Cigarette smoking is a leading cause of preventable mortality. Yet, it is one of the vices that most people find it hard to quit. In fact, there are over 40 million smokers in the United States alone, which makes it as one of the prevailing type of addiction next to alcohol and drug addiction.
So for those who wish to stop smoking, there are ways to do it effectively. And one such method of quitting is by smoking cessation. To be specific, it is a type of intervention that is tailored fit to the needs of the user combined with the willingness to quit (self-help), behavioral support therapy, professional intervention, and the use of medications for efficient termination of cigarette addiction.
Learn more as we are going to share some proven smoking cessation strategies that work so you can stop the bad habit of puffing cigs for good.
The 5 “A’s” Of Smoking Intervention
The first and foremost step in intervention, as briefly mentioned above, is the willingness of the user to stop smoking. This is very crucial because if there is no conscious effort on the user to quit, then the subsequent support methods of intervention will be not successful. And as a result, the user will again succumb to the bad habit.
Once the willingness is established, then you can proceed to the 5 “A’s” Of Smoking Intervention:
Ask – Conduct an interview with the patient to learn more about his/her history of tobacco use, the influencing factors that lead him/her to cigarette smoking, and his/her reasons for resorting into smoking.
These details are necessary for you to formulate a kind of intervention process that will effectively work based on the user’s situation.
Advise – Talk to the user in a personal manner and encourage them in a clear way to stop smoking. Of course, you may expect some retaliation on their part.
If you are easily swayed, then it’s highly likely that they will go back to their bad smoking habits. So be firm with your stand because the user will also unconsciously rely on your support to help them to quit smoking.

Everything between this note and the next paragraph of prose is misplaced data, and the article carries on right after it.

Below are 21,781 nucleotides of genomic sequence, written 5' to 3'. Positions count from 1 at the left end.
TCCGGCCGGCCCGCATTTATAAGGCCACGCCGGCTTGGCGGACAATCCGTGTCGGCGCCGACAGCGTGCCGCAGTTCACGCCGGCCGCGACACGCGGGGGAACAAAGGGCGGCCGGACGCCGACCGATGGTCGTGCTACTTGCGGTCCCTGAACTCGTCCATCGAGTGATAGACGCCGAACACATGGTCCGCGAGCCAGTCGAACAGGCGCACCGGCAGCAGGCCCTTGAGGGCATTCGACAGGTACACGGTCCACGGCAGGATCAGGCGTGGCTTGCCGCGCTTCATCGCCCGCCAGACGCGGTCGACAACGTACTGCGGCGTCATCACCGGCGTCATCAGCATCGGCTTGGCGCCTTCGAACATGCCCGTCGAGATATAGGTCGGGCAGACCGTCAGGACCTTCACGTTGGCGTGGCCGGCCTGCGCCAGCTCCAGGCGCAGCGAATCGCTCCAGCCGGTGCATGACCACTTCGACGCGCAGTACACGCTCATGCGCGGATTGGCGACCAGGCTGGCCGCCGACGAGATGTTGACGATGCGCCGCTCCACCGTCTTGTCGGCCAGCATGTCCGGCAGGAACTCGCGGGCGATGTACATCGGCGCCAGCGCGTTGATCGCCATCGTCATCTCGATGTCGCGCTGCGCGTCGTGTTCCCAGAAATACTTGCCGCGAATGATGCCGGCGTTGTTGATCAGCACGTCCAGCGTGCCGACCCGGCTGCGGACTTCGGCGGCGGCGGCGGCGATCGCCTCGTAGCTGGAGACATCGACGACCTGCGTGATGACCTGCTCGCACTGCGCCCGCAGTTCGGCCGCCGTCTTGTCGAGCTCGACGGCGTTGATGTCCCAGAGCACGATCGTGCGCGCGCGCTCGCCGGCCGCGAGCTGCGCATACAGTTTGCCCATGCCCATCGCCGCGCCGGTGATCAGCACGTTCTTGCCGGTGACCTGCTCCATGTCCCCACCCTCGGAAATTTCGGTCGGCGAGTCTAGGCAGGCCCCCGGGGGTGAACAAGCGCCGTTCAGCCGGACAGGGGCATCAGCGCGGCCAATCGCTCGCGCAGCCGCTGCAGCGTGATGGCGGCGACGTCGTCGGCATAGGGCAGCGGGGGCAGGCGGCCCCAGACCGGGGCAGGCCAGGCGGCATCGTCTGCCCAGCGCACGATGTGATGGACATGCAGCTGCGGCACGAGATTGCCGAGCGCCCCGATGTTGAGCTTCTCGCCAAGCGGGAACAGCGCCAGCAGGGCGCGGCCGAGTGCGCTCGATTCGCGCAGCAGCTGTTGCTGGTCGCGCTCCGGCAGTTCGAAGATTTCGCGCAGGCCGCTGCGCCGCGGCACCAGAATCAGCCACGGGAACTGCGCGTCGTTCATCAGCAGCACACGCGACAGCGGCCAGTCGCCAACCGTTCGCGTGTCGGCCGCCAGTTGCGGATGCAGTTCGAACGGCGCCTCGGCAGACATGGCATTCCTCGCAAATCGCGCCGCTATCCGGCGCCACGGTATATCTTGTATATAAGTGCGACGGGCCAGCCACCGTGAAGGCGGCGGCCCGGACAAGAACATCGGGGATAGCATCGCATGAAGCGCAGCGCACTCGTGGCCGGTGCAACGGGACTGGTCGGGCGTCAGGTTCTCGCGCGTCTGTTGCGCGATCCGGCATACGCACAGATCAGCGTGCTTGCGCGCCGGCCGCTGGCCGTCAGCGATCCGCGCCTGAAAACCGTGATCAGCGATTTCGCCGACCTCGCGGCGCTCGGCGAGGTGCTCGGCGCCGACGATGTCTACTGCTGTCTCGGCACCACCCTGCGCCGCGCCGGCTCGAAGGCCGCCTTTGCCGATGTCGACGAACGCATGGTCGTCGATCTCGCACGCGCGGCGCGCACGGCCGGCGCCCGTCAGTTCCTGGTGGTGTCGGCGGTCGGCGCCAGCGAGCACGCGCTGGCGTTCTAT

Assess – All smoking cessation strategies also involves some form of assessment to determine the tobacco user’s willingness to quit. To be specific, try to identify if the user is really willing to quit this time around.
In most cases, a cigarette smoker will make several attempts to quit before reaching to a successful attempt. And usually, this all depends on their firm willingness to quit. So try to find out if they are really ready to stop or not.
Assist – Once the user is really prepared to quit, then it’s time to administer intervention support by means of counseling, psychological intervention, and pharmacotherapy. You can even ask the user’s family and friends to aid in the intervention by also showing their support because once the user feels the support of their loved ones they will be more likely to exert more effort to quit.
Arrange – And lastly, all smoking cessation strategies also require you to schedule a follow-up session either by personal meeting or through telephone after the first week of the user’s quit date. This is also needed as the user will go through a withdrawal phase. And this is the point where they are more susceptible to go back to smoking.
So it’s recommended to show reassurance of support so that the user will be more motivated to stop the habit of smoking once and for all. You can also visit Cravingtoquit.com for more info.